Celibacy at a young age when people are developmentally challenged and just coming into puberty and choosing their identity and so on - to present young men, as they did years ago - the minor seminaries - with the exclusion of sexual activity for their rest of lives, was tremendously repressive. I think that celibacy is a part of a complex conglomerate of reasons and factors that have gone to produce this scandal. I think the changing of celibacy to making it a genuine choice - in other words, if priests want to be celibate then praise God let's accept and support that. But if they don't, then give them the option of marrying. I do think, compared to other communions - we keep as saying as Catholics that it's no worse in the Catholic Church than in other traditions but at least here in Boston the difference in statistics are staggering. So I think we have to face it honestly that there is something awry with the present system of priesthood and we have to have the courage and the faith to put it right.


George Alagiah:

Carys Moseley, Oxford, UK: Do you think that allowing more women priests into the clergy will prevent sexual abuse against children from occurring?


Professor Thomas Groome:

Certainly the vowed sisters of this country have had nothing comparable by way of this type of scandal. I think opening the priesthood to women - first of all Pope Paul VI commissioned a pontifical biblical group of scholars to overview and address this issue and their finding, published back in 1976, was that there is nothing in Scripture that would be contrary or opposed to the ordination of women. So since it is not contrary to Scripture then in a sense that opens it as a theological question.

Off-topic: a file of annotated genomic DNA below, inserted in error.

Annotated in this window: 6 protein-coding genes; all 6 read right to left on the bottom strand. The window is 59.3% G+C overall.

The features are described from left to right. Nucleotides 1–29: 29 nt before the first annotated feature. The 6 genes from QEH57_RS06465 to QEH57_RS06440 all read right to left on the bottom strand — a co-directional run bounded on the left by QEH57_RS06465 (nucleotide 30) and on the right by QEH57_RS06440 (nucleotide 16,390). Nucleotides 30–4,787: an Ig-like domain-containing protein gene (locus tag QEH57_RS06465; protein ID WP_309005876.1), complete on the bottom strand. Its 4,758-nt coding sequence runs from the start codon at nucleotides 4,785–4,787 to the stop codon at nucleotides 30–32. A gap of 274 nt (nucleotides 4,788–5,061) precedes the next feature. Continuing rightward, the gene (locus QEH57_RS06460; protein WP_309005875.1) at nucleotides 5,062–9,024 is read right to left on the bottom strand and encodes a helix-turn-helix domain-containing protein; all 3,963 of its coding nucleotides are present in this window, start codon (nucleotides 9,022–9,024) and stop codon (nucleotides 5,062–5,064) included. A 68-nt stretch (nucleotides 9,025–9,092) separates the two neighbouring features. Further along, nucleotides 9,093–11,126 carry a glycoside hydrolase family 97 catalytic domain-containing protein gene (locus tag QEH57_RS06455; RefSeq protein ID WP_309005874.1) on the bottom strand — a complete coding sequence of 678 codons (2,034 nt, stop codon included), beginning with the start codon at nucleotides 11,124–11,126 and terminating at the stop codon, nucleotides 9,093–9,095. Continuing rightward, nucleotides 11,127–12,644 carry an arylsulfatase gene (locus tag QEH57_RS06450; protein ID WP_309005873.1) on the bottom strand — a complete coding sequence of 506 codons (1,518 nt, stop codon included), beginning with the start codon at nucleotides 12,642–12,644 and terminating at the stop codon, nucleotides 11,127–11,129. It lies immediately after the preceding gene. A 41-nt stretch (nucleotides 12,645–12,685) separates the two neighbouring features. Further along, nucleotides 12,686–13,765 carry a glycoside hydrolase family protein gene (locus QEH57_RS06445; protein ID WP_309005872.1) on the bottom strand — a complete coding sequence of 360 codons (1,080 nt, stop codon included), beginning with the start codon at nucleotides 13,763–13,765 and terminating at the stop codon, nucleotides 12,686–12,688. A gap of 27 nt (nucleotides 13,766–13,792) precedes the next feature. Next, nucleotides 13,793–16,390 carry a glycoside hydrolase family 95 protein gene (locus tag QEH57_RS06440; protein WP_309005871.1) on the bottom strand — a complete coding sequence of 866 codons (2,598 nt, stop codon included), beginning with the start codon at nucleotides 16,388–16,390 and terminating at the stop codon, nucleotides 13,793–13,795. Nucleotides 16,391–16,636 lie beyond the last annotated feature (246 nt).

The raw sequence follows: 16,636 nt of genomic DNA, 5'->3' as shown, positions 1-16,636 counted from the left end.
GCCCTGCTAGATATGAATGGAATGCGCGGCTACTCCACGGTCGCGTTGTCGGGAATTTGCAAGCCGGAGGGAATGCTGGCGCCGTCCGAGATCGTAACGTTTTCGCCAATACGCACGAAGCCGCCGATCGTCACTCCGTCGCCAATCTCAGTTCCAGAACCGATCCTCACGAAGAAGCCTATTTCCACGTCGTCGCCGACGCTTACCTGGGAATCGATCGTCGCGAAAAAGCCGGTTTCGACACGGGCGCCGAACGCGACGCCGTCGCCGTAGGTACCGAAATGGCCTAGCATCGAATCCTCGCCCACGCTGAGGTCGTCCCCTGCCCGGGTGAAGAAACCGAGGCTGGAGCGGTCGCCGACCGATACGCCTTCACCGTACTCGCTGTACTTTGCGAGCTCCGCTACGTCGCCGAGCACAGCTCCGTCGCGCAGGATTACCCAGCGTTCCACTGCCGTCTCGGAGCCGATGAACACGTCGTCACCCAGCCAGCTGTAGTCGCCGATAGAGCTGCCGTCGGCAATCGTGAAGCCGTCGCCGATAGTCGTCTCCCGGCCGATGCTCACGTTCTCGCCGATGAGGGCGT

Some of the arguments that the Church has used against the ordination of women in the past have been roundly rejected and critiqued by great leading Catholic theologians. So I think the issue of women and priests has to be an open question and I do think it would bring a sea change to the quality of life of our priests.


George Alagiah:

Karen, Northern Ireland: Isn't the time now surely ripe for an overhaul of the Catholic leadership, not least Pope John Paul himself?


Professor Thomas Groome:

I think our leaders do have to accept some real responsibility for this. Also I would love to see an overhaul in how our Bishops are chosen because right now they're chosen by a kind of subterfuge - a kind of a backroom politics. There is no participation by the presbyterate and even less participation by the people of God in the choosing of their Bishops. They are venerable traditions by the way in the history of the Church. In the early Church the people had a voice in choosing their Bishops and throughout history the priests of a diocese had a real voice in choosing their Bishop - all of that has disappeared in the past 50 - 60 years. I think we should return to those practices of how our leaders are chosen. Meanwhile I do think that the problem of an enfeebled Pope becomes fairly transparent, especially when the Church faces such a tragedy in a crisis time as we are in at the moment.